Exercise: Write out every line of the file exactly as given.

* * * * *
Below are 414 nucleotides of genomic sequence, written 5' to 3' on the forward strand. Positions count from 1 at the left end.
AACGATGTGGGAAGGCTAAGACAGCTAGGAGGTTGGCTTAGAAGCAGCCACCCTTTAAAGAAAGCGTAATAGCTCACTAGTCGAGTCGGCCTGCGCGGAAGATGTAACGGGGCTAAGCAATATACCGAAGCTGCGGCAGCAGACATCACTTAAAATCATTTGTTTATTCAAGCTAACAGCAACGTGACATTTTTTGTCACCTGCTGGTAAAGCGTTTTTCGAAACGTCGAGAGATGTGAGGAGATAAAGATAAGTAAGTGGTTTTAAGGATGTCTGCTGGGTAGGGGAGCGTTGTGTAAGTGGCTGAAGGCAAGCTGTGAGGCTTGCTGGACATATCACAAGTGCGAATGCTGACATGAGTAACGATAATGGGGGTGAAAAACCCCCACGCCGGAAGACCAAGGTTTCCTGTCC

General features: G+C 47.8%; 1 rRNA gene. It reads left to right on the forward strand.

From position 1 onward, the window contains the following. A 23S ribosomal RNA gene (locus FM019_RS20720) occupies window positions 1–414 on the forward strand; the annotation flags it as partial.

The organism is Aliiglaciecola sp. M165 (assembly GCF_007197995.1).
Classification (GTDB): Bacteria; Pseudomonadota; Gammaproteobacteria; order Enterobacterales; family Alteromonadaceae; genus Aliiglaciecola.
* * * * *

Below are 414 nucleotides of genomic sequence, written 5' to 3' on the forward strand. Positions count from 1 at the left end.
AACGATGTGGGAAGGCTAAGACAGCTAGGAGGTTGGCTTAGAAGCAGCCACCCTTTAAAGAAAGCGTAATAGCTCACTAGTCGAGTCGGCCTGCGCGGAAGATGTAACGGGGCTAAGCAATATACCGAAGCTGCGGCAGCAGACATCACTTAAAATCATTTGTTTATTCAAGCTAACAGCAACGTGACATTTTTTGTCACCTGCTGGTAAAGCGTTTTTCGAAACGTCGAGAGATGTGAGGAGATAAAGATAAGTAAGTGGTTTTAAGGATGTCTGCTGGGTAGGGGAGCGTTGTGTAAGTGGCTGAAGGCAAGCTGTGAGGCTTGCTGGACATATCACAAGTGCGAATGCTGACATGAGTAACGATAATGGGGGTGAAAAACCCCCACGCCGGAAGACCAAGGTTTCCTGTCC

General features: G+C 47.8%; 1 rRNA gene. It reads left to right on the forward strand.

From position 1 onward, the window contains the following. A 23S ribosomal RNA gene (locus FM019_RS20720) occupies window positions 1–414 on the forward strand; the annotation flags it as partial.

The organism is Aliiglaciecola sp. M165 (assembly GCF_007197995.1).
Classification (GTDB): Bacteria; Pseudomonadota; Gammaproteobacteria; order Enterobacterales; family Alteromonadaceae; genus Aliiglaciecola.